Stratfor Latin America Analyst Reggie Thompson and Vice President of Tactical Analysis Scott Stewart discuss the continued balkanization of the Mexican Cartels in 2017.
Mexico's Cartels Will Continue to Splinter in 2017
February 2, 2017
Editor's Note: This analysis is an excerpt of the annual cartel forecast produced by Stratfor's Threat Lens team, available in its entirety to Threat Lens subscribers.
By Scott Stewart
Stratfor has tracked Mexico's drug cartels for over a decade. For most of that time, our annual forecasts focused on the fortunes and prospects of each trafficking organization. But as Mexican organized crime groups have gradually fractured and fallen apart — a process we refer to as balkanization — we have had to refine the way we think about them. The cartels are no longer a handful of large groups carving out territory across Mexico, but a collection of many different smaller, regionally based networks. So, rather than exploring the outlook of every individual faction, we now take them as loose gatherings centered on certain core areas of operation: Tamaulipas, Tierra Caliente and Sinaloa...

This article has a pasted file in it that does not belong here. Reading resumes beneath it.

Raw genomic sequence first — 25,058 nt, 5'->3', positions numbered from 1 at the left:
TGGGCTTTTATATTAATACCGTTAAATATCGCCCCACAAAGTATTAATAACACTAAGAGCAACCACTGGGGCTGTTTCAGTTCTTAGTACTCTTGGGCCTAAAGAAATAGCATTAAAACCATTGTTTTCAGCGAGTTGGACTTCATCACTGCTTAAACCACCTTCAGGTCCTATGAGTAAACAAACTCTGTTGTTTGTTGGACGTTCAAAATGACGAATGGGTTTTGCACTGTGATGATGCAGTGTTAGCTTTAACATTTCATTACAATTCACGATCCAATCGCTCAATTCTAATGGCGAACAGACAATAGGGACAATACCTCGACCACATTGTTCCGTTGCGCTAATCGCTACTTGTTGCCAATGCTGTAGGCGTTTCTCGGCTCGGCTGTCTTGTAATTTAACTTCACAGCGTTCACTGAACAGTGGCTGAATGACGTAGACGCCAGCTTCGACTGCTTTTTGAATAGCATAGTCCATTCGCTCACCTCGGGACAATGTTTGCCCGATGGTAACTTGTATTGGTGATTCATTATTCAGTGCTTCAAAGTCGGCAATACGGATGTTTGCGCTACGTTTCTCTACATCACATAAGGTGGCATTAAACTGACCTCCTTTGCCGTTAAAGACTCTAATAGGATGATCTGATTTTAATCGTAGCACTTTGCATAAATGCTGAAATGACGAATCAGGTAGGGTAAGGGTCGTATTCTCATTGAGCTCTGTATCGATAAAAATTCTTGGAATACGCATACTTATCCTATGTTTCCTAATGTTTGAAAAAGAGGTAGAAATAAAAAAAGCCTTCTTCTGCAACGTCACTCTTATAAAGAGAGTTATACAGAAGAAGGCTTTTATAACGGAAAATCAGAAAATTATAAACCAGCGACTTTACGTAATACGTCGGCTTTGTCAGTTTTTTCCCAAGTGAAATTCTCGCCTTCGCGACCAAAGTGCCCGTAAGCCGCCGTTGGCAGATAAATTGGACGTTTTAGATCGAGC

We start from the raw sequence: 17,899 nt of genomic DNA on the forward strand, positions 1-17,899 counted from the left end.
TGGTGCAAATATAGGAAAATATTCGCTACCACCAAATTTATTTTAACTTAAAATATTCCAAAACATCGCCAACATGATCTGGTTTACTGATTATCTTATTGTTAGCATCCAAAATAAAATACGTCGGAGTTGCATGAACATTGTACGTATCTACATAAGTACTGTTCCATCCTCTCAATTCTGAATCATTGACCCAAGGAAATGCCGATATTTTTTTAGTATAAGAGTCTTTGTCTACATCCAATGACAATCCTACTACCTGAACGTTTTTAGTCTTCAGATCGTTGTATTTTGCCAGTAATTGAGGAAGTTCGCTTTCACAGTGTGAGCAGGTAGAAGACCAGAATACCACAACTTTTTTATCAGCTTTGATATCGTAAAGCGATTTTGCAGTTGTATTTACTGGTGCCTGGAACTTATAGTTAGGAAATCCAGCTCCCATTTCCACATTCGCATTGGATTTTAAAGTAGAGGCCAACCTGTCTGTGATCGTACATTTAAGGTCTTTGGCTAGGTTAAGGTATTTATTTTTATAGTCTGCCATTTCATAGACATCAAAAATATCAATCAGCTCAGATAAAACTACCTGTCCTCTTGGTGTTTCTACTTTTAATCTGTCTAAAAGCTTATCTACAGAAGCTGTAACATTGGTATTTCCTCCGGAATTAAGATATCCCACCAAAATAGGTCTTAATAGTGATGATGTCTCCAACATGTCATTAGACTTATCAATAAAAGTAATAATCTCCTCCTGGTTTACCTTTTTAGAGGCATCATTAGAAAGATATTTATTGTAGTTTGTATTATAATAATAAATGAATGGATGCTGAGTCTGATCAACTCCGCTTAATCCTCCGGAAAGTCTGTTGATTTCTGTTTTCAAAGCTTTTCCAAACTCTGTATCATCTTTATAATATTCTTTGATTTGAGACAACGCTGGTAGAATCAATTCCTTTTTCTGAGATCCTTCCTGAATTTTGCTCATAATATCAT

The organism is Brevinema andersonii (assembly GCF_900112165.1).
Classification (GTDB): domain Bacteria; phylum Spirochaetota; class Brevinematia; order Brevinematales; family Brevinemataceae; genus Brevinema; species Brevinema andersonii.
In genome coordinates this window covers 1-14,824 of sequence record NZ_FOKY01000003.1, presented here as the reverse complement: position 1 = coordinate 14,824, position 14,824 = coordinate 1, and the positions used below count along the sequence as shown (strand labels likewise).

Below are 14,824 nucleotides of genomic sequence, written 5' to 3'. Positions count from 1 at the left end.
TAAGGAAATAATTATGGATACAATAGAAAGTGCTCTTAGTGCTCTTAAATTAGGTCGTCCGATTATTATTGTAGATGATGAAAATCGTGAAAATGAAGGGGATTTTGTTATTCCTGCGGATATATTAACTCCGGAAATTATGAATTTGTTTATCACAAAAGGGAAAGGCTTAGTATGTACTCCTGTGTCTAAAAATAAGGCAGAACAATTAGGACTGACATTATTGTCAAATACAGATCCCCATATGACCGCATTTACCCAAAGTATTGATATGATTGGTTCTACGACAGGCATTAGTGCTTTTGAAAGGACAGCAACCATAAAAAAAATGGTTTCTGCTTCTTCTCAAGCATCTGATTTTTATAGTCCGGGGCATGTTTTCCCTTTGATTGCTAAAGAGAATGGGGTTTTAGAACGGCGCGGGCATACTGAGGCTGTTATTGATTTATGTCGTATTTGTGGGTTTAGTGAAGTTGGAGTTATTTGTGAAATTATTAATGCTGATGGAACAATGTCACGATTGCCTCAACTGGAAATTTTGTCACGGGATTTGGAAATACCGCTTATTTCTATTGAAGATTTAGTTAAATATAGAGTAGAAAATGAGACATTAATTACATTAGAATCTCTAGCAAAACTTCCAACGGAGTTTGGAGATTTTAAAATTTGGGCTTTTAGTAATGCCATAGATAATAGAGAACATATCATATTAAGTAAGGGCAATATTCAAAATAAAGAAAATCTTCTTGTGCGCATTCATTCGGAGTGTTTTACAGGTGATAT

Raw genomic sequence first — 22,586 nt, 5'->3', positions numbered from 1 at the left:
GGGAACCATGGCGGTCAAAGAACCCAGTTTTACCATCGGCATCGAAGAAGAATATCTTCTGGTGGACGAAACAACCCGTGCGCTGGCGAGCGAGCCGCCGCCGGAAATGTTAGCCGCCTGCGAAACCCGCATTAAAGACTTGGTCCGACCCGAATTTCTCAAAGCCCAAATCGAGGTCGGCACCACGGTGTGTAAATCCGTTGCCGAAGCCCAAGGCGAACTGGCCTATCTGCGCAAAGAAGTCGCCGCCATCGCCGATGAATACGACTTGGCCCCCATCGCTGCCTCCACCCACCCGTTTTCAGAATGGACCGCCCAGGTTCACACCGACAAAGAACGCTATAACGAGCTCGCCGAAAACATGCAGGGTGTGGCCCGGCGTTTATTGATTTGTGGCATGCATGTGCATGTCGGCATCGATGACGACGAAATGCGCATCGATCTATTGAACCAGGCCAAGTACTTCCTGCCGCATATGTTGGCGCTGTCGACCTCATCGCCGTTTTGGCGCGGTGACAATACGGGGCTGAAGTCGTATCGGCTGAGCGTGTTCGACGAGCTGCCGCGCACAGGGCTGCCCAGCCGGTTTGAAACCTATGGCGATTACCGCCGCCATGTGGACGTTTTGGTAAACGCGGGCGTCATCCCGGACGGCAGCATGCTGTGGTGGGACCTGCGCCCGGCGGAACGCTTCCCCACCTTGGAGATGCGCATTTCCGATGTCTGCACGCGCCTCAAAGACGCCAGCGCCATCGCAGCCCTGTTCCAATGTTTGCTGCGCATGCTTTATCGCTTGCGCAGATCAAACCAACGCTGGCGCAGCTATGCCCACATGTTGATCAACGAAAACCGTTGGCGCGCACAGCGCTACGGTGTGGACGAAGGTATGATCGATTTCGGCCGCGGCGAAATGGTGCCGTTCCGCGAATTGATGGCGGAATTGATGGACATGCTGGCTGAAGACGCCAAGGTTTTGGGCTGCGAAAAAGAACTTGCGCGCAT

A Year in Review
...Violence stemming from organized crime was also much higher last year than we expected. At the time, we believed that because no nationwide cartel wars raged, and many smaller clashes had moved beyond Mexico's major cities, the anticipated human toll would drop. But this also proved untrue: Last year's homicide rates in Mexico were 10 percent higher than 2015's, making it the country's deadliest year since 2012. We failed to foresee that the balkanization process would produce more flashpoints across Mexico, including in major cities such as Juarez, Acapulco, Tijuana and Veracruz. As a result, murder rates jumped in the states of Michoacan, Sinaloa, Veracruz, Guerrero, San Luis Potosi, Colima and Chihuahua.
At the end of the day, the smaller groups that emerged from the bigger cartels' infighting were less stable, less predictable and more willing to fight tooth and nail to keep what little territory they had. Without a central leadership structure directing these groups' activities behind the scenes, Mexican authorities will have a tough time combating them. Though there are still a few ringleaders to target and capture — the government's favored strategy for tackling organized crime — Mexico City will have little choice in the year ahead but to pick off Mexico's many different groups and gangs one by one...
"Mexican Cartels in 2017: Continued Fragmentation is republished with permission of Stratfor."